Difference 3: The time when the check gets performed

As explained before, the @NotNull annotation tells your BeanValidation implementation to check that the attribute is not null. This happens when the pre-update or pre-persist lifecycle event gets processed. If the validation fails, Hibernate will not execute any SQL statement.

The @Column(nullable = false) annotation only adds a not null constraint to the table definition. Hibernate or any other framework will not perform any validation on the entity attribute. Hibernate just executes the SQL UPDATE statement, and the database will validate the constraint. If the entity attribute is null, the SQL statement will fail.

Which approach should you use?

I hope that the answer to this question has become apparent after you read this tip. You should always use the @NotNull annotation, which is defined by the BeanValidation specification. It configures a validation step that gets performed before Hibernate executes the SQL statement.

It might look like JPA’s @Column annotation achieves the same result, but that’s only the case if Hibernate generates the table definition and adds the not null constraint. Database constraints are an important tool to ensure data consistency, but you shouldn’t rely on them in your Java application.

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  1. Thank you! Very helpful!

    I am curious to read more about this: "If you let Hibernate generate the database schema, which you should not do for a production system", did you write anything about this?
    I am working on a small Spring Boot + Hibernate + MySQL + Angular application and I want to follow the rules and best practices.

  2. Avatar photo ashkanariaashkan says:

    Many Thanks

    1. Avatar photo Thorben Janssen says:

      Thanks for commenting 🙂

  3. Can I use them both on same field?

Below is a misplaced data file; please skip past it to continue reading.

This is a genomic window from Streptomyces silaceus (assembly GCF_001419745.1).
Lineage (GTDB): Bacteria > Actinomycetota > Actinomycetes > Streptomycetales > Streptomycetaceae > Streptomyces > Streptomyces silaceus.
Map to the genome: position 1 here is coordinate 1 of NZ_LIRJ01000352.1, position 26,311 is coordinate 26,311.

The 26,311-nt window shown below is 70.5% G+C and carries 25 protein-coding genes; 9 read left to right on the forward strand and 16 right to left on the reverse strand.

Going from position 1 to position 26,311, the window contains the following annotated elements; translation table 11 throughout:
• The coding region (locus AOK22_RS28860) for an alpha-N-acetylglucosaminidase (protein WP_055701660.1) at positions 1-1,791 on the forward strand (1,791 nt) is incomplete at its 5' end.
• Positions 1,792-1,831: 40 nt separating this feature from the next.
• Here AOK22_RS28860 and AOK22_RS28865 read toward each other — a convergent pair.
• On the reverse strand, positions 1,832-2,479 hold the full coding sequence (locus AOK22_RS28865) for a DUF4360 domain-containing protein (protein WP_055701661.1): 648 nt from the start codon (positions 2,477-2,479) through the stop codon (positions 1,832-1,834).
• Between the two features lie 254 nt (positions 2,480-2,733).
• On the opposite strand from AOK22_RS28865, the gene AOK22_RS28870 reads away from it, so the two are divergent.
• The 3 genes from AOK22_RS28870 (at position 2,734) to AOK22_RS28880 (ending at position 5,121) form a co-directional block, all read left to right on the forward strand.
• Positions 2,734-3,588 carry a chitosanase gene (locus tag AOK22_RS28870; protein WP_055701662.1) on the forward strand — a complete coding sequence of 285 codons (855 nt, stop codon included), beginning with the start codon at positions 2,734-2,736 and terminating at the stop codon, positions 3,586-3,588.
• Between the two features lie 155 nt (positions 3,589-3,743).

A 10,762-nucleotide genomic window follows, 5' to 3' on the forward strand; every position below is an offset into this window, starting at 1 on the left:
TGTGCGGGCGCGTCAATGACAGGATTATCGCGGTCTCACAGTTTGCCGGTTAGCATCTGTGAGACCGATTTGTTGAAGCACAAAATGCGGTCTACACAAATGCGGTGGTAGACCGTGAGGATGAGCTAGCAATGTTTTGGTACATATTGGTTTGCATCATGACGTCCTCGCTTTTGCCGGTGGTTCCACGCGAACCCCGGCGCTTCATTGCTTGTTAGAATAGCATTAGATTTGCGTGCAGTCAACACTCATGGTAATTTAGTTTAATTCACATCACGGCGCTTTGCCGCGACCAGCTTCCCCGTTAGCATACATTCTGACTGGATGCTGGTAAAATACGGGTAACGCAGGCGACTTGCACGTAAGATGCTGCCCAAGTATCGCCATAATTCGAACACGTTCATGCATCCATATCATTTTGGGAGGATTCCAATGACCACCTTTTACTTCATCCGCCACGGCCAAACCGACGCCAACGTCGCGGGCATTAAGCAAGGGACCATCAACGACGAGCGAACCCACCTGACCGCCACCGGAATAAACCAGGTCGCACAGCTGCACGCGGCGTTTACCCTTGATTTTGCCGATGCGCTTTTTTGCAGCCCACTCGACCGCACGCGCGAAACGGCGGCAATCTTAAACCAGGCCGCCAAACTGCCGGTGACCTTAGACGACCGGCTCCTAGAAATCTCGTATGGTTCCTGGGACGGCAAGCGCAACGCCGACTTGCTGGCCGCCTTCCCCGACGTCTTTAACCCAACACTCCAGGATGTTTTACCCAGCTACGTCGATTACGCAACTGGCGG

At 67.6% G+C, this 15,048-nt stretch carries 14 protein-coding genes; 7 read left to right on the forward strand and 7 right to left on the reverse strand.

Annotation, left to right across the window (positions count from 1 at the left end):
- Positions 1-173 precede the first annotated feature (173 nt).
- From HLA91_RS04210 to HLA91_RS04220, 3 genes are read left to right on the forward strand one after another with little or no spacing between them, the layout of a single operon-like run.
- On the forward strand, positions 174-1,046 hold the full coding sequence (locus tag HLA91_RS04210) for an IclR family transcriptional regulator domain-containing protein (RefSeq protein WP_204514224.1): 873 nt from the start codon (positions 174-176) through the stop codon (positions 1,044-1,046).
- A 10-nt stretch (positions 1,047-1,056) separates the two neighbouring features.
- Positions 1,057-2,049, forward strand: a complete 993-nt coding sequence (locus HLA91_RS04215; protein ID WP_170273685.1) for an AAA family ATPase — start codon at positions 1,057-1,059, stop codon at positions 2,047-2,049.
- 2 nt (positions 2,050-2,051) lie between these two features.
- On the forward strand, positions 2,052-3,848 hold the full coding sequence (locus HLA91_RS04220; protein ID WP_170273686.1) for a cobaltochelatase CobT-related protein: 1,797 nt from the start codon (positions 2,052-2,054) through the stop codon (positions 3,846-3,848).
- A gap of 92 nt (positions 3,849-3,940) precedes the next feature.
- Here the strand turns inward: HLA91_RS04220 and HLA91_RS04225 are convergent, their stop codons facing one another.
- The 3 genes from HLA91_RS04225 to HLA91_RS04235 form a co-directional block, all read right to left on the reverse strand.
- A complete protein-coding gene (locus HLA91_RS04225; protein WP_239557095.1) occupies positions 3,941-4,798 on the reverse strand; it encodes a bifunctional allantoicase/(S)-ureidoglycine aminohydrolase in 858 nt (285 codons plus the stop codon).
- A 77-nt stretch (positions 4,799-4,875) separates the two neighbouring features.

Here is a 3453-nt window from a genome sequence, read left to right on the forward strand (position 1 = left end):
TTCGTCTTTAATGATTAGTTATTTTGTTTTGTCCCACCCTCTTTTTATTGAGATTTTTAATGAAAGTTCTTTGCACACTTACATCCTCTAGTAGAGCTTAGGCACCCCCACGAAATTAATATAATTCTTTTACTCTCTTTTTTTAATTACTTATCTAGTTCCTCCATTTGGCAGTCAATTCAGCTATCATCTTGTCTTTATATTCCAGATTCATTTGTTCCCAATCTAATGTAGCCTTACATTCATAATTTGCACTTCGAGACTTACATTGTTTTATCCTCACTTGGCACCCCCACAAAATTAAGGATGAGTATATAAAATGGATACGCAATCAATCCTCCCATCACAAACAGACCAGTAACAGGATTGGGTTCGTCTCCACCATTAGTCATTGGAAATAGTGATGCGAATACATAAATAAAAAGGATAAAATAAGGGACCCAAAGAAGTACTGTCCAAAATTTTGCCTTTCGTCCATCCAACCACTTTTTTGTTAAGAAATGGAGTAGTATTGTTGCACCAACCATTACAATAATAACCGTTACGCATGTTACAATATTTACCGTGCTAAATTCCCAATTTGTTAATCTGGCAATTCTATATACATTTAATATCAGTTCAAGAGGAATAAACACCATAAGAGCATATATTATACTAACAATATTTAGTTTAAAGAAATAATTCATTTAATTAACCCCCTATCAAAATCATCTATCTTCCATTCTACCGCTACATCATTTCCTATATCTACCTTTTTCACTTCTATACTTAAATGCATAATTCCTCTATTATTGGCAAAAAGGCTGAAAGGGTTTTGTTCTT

If yes, what would be auto-generated in scheme creation SQL script?

    1. Avatar photo Thorben Janssen says:

      Yes, you can use both of them on the same field.
      Hibernate auto-generates the same CREATE TABLE statement for @Column(nullable = false) and @NotNull. So, annotating it with both of them will not change the generated statement.

  4. Avatar photo Binh Thanh Nguyen says:

    Thanks, nice explanation!

    1. Avatar photo Thorben Janssen says:

      Thanks for reading 🙂

  5. Avatar photo AKHLAQUE KHAN says:

    Great effort to avail valuable concepts…


    1. Avatar photo Thorben Janssen says:


  6. Pre-update and pre-persist only? And what about reads? What if a database does not have ‘not null’ constraint and I select a bean with @NotNull annotated feld and it has null value. Will be exception raised?

    1. Avatar photo Thorben Janssen says:

      Hi Sergey,

      The BeanValidation implementation gets automatically triggered before each persist and update operation. You can also trigger it before a remove operation. Read operations don’t trigger any validation.
      So, if your database contains any invalid values, you wouldn’t recognize that until you try to update an entity that contains an invalid value.